“Thanks be to God, who gives us the victory
through our Lord Jesus Christ.
Therefore, my beloved, be steadfast, immovable,
always excelling in the work of the Lord.”
1 Cor. 15. 55-56
I have come to understand how active and busy this church can be, but the last few weeks have brought this to my attention like never before. The energy, enthusiasm and excitement surrounding our most recent activities has been remarkable. The Costa Rican dinner and silent auction, the Pancake Breakfast for Irish Days, and many other activities have been exhausting, but they have also been exhilarating and have brought out the best in us. (And have been very profitable for their respective causes – did I mention that?) And as I write this, Holy Week and Easter are still to come!
I thought Lent was suppose to be a time to pause and reflect? Lent is to be that, of course, but it is also a time of service and good works. And that we have been doing. Thanks to everyone who has shared in the recent activities and has made a positive contribution. My hope is that each one can find the time to rest and recuperate in the midst of all the activities and busyness.
Bishop Spong likes to say that the richest expression of Easter comes when it is exclaimed rather than explained.
Which is to say that Easter is not so much about how we talk about it, but how we experience it. The varied interpretations and meanings -- and arguments -- over the particulars of the resurrection are not nearly as important as whether or not Jesus is alive within us; whether or not our Savior is experienced by us and leads us to community and service.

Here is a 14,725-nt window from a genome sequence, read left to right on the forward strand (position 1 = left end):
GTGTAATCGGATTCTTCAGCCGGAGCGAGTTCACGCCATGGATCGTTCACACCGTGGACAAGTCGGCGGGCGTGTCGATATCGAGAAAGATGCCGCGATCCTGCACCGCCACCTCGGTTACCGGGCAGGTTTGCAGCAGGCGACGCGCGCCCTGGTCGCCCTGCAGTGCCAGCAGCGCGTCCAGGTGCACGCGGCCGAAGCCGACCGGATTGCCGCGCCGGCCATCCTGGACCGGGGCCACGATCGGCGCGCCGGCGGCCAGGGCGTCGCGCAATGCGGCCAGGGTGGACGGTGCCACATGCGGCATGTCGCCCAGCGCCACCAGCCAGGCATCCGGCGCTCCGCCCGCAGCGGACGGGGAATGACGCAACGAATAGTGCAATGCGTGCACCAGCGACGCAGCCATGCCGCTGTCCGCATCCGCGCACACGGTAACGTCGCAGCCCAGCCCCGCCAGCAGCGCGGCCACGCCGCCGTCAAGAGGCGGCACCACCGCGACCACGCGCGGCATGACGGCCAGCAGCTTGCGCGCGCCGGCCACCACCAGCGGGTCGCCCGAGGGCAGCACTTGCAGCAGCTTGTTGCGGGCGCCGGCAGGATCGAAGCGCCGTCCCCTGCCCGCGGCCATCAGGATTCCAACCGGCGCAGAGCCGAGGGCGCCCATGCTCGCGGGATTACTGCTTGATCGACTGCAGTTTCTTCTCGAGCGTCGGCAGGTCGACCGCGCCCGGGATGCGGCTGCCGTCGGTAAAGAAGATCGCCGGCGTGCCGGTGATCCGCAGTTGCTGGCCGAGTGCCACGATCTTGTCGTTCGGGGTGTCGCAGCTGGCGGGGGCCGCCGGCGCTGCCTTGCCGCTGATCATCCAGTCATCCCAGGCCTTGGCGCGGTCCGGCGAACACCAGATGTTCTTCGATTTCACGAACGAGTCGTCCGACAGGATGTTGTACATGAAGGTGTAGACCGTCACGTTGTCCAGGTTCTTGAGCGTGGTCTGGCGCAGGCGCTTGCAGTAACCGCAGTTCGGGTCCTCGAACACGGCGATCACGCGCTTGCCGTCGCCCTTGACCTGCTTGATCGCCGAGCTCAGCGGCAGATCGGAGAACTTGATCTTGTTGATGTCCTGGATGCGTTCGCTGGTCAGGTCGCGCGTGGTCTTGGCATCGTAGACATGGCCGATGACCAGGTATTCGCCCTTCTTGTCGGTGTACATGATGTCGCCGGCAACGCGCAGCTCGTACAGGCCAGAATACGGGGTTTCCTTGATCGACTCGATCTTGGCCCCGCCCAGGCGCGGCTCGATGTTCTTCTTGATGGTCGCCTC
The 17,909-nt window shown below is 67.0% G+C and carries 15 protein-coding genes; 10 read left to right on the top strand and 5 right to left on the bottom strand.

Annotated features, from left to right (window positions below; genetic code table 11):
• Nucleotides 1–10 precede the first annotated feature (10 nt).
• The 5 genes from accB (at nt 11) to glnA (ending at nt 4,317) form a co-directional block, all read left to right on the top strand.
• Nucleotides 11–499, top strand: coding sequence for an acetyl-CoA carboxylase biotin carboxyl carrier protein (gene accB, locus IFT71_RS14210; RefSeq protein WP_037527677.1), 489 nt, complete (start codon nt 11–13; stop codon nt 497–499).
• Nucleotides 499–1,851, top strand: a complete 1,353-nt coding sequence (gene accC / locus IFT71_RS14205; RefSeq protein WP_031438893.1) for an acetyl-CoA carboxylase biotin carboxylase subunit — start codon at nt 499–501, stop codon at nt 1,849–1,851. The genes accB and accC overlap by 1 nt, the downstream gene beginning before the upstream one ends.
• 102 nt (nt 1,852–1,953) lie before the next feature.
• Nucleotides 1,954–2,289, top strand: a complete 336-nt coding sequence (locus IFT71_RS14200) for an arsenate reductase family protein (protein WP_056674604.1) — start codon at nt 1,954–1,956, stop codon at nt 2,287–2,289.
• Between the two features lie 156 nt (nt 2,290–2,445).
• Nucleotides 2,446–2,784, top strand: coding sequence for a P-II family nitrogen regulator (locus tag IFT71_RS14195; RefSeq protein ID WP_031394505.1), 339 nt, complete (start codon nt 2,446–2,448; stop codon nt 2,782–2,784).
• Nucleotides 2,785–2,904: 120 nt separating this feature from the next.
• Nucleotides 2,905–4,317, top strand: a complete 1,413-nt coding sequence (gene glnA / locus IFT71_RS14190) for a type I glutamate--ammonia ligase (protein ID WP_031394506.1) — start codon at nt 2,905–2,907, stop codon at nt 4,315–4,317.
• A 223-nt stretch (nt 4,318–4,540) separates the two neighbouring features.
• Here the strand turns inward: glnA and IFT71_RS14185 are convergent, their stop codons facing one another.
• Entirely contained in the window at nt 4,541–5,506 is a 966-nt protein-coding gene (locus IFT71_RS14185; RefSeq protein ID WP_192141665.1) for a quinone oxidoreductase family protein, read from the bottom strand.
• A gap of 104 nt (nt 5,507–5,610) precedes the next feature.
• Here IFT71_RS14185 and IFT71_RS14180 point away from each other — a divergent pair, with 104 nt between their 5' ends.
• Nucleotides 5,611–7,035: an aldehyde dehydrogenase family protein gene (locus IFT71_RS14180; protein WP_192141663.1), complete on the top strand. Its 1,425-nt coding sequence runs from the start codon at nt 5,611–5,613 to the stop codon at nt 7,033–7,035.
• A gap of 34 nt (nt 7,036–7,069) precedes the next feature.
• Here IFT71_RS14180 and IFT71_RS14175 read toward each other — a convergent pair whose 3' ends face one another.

When spring time rolls around, and when Easter draws near, you can be sure that there will be media reports of some new discovery that raises questions about the resurrection of Jesus. So it was with a sense of déjà vu that I read the news reports of the discovery of the purported remains of Jesus. Actually the claims that they had discovered the remains of him and his family -- including his wife Mary Magdalene (?!) – had been made some years earlier. What was new was a documentary film about these discoveries that had been released recently by a major Hollywood film maker.
After the film’s release certain scholars questioned the validity of some of the prime evidence that had been presented, nearly debunking the whole project. But did this put the issue to rest? Not at all. Any kind of publicity is good publicity in these matters. (Am I sounding cynical yet?)
Here is where I am going with all this: Whatever it is that keeps us focused on the explanation rather than the experience of Easter needs to be resisted. We can argue all we want about the particulars of what happened so long ago at the tomb of Jesus, but the only thing that really matters is whether or not we are experiencing the risen Christ. What is needed today is not a new argument, but a new experience of God that gives rise to acts of compassion and justice.
May God give each of us this Easter season a new awareness of the risen Christ, alive and active within us.